As for Pakistan, China holds it by the jugular, with the Pakistani military that rules the country in its pocket. What other evidence is required beyond the PLA establishing a military base in Skardu some 23 km from Kargil. Already PLA troops in civil attire are guarding the CPEC (being referred to as 'highway' by locals) in civilian vehicles. There are also reports that Pakistan may permit China to establish another military base in North Waziristan. Though Pakistan has leased Gilgit-Baltistan and Gwadar to China for 50 and 49 years respectively, the Chinese are apparently worked up because Pakistan allotted all the plots surrounding Gwadar port to investors from Saudi Arabia and Qatar. Pakistan is unlikely to find another investor for the Diamer-Bhasha Dam, its efforts to obtain a World Bank loan having failed. China may still get the project at later date. The present rejection of China's investment in this project is perhaps because of public awareness about 91% profits from Gwadar going to China, despite Pakistani government efforts to keep it under wraps. The instability in Baluchistan was already known to China, and it had no compunctions in assisting Pakistan in enlarging genocide against the Baluch population, even gifting Pakistan attack helicopters.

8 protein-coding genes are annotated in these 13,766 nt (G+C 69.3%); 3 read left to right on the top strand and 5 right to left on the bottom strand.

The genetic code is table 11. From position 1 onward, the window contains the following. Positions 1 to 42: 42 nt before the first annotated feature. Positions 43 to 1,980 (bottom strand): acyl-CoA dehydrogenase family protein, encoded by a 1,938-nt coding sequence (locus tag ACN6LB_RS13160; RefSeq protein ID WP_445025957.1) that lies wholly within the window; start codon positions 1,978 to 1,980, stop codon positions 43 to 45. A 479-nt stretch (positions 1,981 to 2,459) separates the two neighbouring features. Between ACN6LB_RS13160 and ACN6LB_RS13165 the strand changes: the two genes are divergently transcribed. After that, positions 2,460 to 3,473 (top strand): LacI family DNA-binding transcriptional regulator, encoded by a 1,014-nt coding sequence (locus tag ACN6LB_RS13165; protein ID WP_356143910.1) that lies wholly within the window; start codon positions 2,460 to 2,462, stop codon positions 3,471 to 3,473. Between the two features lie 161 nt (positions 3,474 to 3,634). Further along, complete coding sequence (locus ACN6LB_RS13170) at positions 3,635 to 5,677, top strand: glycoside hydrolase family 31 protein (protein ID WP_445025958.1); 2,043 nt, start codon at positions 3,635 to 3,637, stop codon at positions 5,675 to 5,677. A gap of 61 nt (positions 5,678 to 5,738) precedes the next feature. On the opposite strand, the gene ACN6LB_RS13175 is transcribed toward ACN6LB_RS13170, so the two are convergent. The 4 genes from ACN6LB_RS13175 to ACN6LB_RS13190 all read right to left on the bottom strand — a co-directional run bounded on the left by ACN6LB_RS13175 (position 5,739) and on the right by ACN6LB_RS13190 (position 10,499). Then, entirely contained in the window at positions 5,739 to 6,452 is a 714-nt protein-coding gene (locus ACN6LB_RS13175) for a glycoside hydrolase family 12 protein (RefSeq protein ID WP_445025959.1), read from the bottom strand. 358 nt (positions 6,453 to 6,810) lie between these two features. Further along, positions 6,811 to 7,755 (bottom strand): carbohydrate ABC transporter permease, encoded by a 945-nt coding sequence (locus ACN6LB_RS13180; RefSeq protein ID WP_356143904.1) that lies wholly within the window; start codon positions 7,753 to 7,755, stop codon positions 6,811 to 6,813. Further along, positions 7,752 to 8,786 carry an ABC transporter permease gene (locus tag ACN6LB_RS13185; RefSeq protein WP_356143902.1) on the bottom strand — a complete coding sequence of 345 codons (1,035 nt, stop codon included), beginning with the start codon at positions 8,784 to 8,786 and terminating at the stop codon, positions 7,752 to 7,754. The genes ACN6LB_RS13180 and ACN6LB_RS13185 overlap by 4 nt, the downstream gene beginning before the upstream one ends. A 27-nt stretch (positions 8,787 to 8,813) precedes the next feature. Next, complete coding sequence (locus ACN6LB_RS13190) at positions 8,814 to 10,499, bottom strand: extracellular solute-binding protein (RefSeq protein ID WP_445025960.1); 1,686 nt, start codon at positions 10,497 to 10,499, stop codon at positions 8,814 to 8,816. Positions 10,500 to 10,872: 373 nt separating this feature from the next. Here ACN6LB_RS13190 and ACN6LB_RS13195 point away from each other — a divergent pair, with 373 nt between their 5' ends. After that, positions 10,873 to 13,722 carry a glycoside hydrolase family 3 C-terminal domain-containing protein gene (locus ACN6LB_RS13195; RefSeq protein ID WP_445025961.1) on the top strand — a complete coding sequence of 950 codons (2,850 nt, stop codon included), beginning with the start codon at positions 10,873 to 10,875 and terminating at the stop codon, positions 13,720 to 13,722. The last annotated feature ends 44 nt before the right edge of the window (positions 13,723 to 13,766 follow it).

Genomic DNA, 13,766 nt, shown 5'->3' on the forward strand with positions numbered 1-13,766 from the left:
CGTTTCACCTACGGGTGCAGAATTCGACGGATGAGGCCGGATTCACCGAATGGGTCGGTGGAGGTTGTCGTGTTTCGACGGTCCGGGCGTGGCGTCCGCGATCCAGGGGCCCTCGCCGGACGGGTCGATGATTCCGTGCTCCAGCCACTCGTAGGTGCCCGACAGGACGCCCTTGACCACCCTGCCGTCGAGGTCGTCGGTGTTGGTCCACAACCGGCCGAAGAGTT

But despite this, the violence in Baluhcistan has gone up with hits against Pakistani security forces every second day. This is perhaps a reason of the Pakistani military's abject surrender to Islamists through the November 26, 2017 six-point agreement between the Faizabad protestors and the government (read military, because it was on the military's behest). How long the military can pacify the Islamists with China's continued suppression of Muslims in Xinjiang is anybody's guess. Within Pakistan, the Tehreek-i-Pakistan (TTP) appears to be gaining ground – perhaps the reason why China abandoned investments in KKH. With French and Algerian ISIS cadres from Syria confirmed fighting in Afghanistan, hundreds of ISIS cadres may be veering towards Af-Pak, some linking up with Al Qaeda and TTP joining hands with both. An interesting development has come from the US indicating Pakistan could lose control of its territory if it does not sever its ties with Haqqanis and other terrorists; Rex Tillerson, US Secretary of State has said militants who were focusing on Kabul might one day decide that Islamabad was a better target. Pakistan perhaps still does not realize that the CPEC, Gwadar, PLA bases in Skardu and Waziristan (under consideration) all have drawn it into the middle of the Indo-Pacific Great Game as also Middle East geopolitics. Being China's strategic highway to the Indian Ocean, the CPEC will stay albeit the violence will continue that may even grow exponentially, perhaps drawing in more PLA deployment. China has cautioned its nationals in Pakistan against abduction and violence. But once Islamists clash with PLA / Chinese, events may take a different turn. Significantly, China's efforts to project the BRI as panacea for the world faced serious setback recently at the UN, when a coalition led by India and the US pushed back and forced Beijing to retreat. China didn't want to answer questions on transparency and environmental standards, simply because China doesn't have any. Eventually on December 11, 2017, the UN General Assembly adopted two resolutions 'minus' the language used in 2016 that had essentially equated world peace with promoting China's BRI.